Brittany Griffith and Zoe Hart’s Gypsy Van Chronicles: Part One

Brittany Griffith  /  4 Min Read  /  Climbing

Zion campsite

Like a father handing his teenage daughter the keys to the family car for the first time, JT worrisomely handed me Gypsy’s keys. Gypsy was the newest addition to our family, a big white 2010 Mercedes Benz Sprinter Van. I gently grabbed the keys while simultaneously executing the extremely athletic lunge required to get myself into the driver’s seat of the big rig. My good friend Zoe Hart was already seatbelted in the passenger’s seat, attempting, for Jonathan’s sake, to hide her enthusiasm.

Editor’s note: Patagonia ambassador Brittany Griffith shares the first of a two-part story with us today. Look forward to more from Brittany and her husband (and fellow Patagonia climbing ambassador), Jonathan Thesenga, in the near future.

“Alright… no speeding, no texting, no drinking and no sketchy bivies at rest areas or truck stops,” JT sternly instructed me. “If anything goes wrong with the van, call me first. Don’t try to fix it on your own.”

I felt bad for JT. This was Gypsy’s first extended roadtrip and he had to stay behind to work his job at Black Diamond. He had spent the previous two-month’s worth of evenings building out Gypsy from an empty panel van into a super-deluxe road trip machine, complete with recycled-denim insulation, stove, sink, fridge, queen-size bed, benches, folding table, cabinets, cupboards, ceiling fans, heater, cork paneling, bamboo and paperstone counter tops, and interior and exterior LED lighting. Gypsy was rad.

I leaned out the window and kissed Jonathan goodbye, then backed Gypsy out of the driveway into late afternoon traffic. “Whooooo!!!!” We hollered and honked the horn, leaving behind a dispirited Jonathan and began our Girls-Gone-Wild Gypsy Van Road Trip.

[Home sweet home: Brittany unloading the Gypsy Van. Photo: Zoe Hart]

This story isn’t about the predictable “Empowerment of female bonding,” “I climb better with females,” “Men are responsible for all my climbing issues… blah blah blah whine whine whine….” stuff. I don’t give a crap what gender my partner is, just as long as they don’t slam me when they catch a fall and can carry more weight in their pack than me.

Zoe lives in Chamonix (with her financé, Maxime Turgeon), and works as a guide throughout the Alps (so, yes, she can definitely carry more in her pack than me!). We hadn’t been on a climbing adventure together since Jebel Misht in Oman a few years back and we both had some open time in schedules, so we began emailing back and forth about where we should go for our roadtrip. After a couple of days of bouncing around ideas (Croatia? Slovenia?) we decided that instead of me flying across the Atlantic to climb at some drizzly Eastern European limestone crag, Zoe would fly over here to the States and we’d go on a good ol’ fashioned American roadtrip in the Gypsy Van.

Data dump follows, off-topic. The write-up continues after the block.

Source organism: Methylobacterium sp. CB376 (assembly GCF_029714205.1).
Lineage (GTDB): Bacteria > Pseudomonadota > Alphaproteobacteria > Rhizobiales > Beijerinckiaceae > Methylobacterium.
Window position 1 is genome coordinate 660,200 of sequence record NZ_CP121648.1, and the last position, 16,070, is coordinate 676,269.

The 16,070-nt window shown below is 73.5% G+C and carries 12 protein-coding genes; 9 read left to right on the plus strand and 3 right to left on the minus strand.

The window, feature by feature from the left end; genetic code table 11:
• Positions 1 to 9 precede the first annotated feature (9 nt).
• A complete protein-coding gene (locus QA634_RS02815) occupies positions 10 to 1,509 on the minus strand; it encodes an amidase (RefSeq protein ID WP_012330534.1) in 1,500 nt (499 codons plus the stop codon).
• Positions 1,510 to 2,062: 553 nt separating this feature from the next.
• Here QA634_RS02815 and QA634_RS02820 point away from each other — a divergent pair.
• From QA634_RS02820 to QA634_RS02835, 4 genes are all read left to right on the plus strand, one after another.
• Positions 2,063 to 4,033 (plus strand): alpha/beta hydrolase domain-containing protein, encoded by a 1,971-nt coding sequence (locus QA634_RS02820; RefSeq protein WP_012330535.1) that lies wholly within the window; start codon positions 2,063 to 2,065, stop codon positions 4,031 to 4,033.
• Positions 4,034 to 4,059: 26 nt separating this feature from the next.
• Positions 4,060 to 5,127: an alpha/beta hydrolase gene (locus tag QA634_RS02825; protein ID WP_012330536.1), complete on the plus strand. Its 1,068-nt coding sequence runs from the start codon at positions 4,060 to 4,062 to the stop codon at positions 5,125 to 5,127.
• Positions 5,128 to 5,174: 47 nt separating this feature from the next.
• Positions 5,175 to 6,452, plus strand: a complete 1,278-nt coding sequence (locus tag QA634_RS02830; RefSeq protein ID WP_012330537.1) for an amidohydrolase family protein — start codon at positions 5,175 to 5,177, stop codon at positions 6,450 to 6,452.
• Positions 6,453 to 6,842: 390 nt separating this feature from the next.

Moonlight traverse

[Brittany low on Moonlight Butress, making the 5.11 traverse that brings you to the meat of the route. Photo: Zoe Hart]

Ontop

[Brittany rapping in to climb the upper pitches of Moonlight Butress. Photo: Zoe Hart]

Our first stop would be Zion and a coveted free ascent of the 1200-foot Moonlight Buttress. Zoe, who is a world-class alpinista and had spent the previous few months working hard in the mountains doing her guiding gig, wasn’t exactly fit for 5.12 finger cracks, but was enthusiastic and keen nonetheless. Because of abnormally cold temperatures, there were only a few hours a day that permitted us to free climb, but after three consecutive days of climbing, jugging and rapping, we had climbed all but the crux 5.12d pitch clean.

Corner pitch moonlight

[Brittany cruising the 5.11+ pitch below the crux layaway corner (note the aid-climbing party dangling above).  Photo: Zoe Hart]

[Crux fall. Video: Zoe Hart]

Slotpitch

[Brittany going for it on Moonlight’s fearsome Slot Pitch. Photo: Zoe Hart]

“If you want to send it, we should rest a couple of days and then I will totally belay you,” Zoe selflessly offered, knowing the short days wouldn’t allow us both to try to free climb the whole route in a day. I thought about it… I doubted I would have an offer like this again, and I believed I could do it in a day leading every pitch. Zoe’s offer was golden… but, this was our roadtrip, our time to climb together. It wasn’t about her or I doing something at the expense of the other person. Zoe is one of my all-time favorite climbing partners and she was here for a climbing trip, not a belaying trip.

“Forget that.” I said, piloting Gypsy toward Zion’s exit and leaving Moonlight in the rearview mirror. “Let’s go to Indian Creek!”

Descent zion

[Part Two coming soon… Photo: Zoe Hart]

 

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